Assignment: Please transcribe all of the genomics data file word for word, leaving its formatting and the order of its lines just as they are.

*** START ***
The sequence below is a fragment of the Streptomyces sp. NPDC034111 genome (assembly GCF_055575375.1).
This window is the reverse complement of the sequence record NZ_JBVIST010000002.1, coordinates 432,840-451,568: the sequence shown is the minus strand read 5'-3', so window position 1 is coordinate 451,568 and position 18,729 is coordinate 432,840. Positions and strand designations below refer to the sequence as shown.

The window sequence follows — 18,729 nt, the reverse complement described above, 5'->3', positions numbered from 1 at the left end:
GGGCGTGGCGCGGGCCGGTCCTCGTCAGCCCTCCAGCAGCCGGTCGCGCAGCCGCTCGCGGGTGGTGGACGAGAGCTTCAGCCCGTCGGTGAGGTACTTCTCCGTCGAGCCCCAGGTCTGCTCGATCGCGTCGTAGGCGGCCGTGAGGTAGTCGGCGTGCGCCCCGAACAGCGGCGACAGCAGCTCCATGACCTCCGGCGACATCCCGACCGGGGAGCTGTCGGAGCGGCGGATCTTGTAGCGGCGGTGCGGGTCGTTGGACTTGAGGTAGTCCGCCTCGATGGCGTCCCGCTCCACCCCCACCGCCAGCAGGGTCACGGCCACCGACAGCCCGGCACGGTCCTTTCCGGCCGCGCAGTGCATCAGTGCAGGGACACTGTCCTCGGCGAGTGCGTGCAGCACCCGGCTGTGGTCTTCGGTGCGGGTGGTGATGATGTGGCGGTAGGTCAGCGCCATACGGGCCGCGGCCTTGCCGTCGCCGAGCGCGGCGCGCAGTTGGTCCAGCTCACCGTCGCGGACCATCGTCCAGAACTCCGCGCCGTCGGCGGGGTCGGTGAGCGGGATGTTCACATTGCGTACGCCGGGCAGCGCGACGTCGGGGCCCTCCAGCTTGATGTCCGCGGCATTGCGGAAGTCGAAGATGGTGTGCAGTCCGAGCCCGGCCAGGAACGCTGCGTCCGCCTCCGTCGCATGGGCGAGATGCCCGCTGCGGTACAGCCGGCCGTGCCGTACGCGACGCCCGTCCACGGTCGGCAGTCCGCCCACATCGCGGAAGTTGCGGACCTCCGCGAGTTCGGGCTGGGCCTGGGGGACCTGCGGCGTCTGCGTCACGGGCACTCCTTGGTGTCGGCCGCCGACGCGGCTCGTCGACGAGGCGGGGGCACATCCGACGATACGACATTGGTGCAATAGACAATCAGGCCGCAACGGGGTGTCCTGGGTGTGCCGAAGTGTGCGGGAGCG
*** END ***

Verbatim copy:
The sequence below is a fragment of the Streptomyces sp. NPDC034111 genome (assembly GCF_055575375.1).
This window is the reverse complement of the sequence record NZ_JBVIST010000002.1, coordinates 432,840-451,568: the sequence shown is the minus strand read 5'-3', so window position 1 is coordinate 451,568 and position 18,729 is coordinate 432,840. Positions and strand designations below refer to the sequence as shown.

The window sequence follows — 18,729 nt, the reverse complement described above, 5'->3', positions numbered from 1 at the left end:
GGGCGTGGCGCGGGCCGGTCCTCGTCAGCCCTCCAGCAGCCGGTCGCGCAGCCGCTCGCGGGTGGTGGACGAGAGCTTCAGCCCGTCGGTGAGGTACTTCTCCGTCGAGCCCCAGGTCTGCTCGATCGCGTCGTAGGCGGCCGTGAGGTAGTCGGCGTGCGCCCCGAACAGCGGCGACAGCAGCTCCATGACCTCCGGCGACATCCCGACCGGGGAGCTGTCGGAGCGGCGGATCTTGTAGCGGCGGTGCGGGTCGTTGGACTTGAGGTAGTCCGCCTCGATGGCGTCCCGCTCCACCCCCACCGCCAGCAGGGTCACGGCCACCGACAGCCCGGCACGGTCCTTTCCGGCCGCGCAGTGCATCAGTGCAGGGACACTGTCCTCGGCGAGTGCGTGCAGCACCCGGCTGTGGTCTTCGGTGCGGGTGGTGATGATGTGGCGGTAGGTCAGCGCCATACGGGCCGCGGCCTTGCCGTCGCCGAGCGCGGCGCGCAGTTGGTCCAGCTCACCGTCGCGGACCATCGTCCAGAACTCCGCGCCGTCGGCGGGGTCGGTGAGCGGGATGTTCACATTGCGTACGCCGGGCAGCGCGACGTCGGGGCCCTCCAGCTTGATGTCCGCGGCATTGCGGAAGTCGAAGATGGTGTGCAGTCCGAGCCCGGCCAGGAACGCTGCGTCCGCCTCCGTCGCATGGGCGAGATGCCCGCTGCGGTACAGCCGGCCGTGCCGTACGCGACGCCCGTCCACGGTCGGCAGTCCGCCCACATCGCGGAAGTTGCGGACCTCCGCGAGTTCGGGCTGGGCCTGGGGGACCTGCGGCGTCTGCGTCACGGGCACTCCTTGGTGTCGGCCGCCGACGCGGCTCGTCGACGAGGCGGGGGCACATCCGACGATACGACATTGGTGCAATAGACAATCAGGCCGCAACGGGGTGTCCTGGGTGTGCCGAAGTGTGCGGGAGCG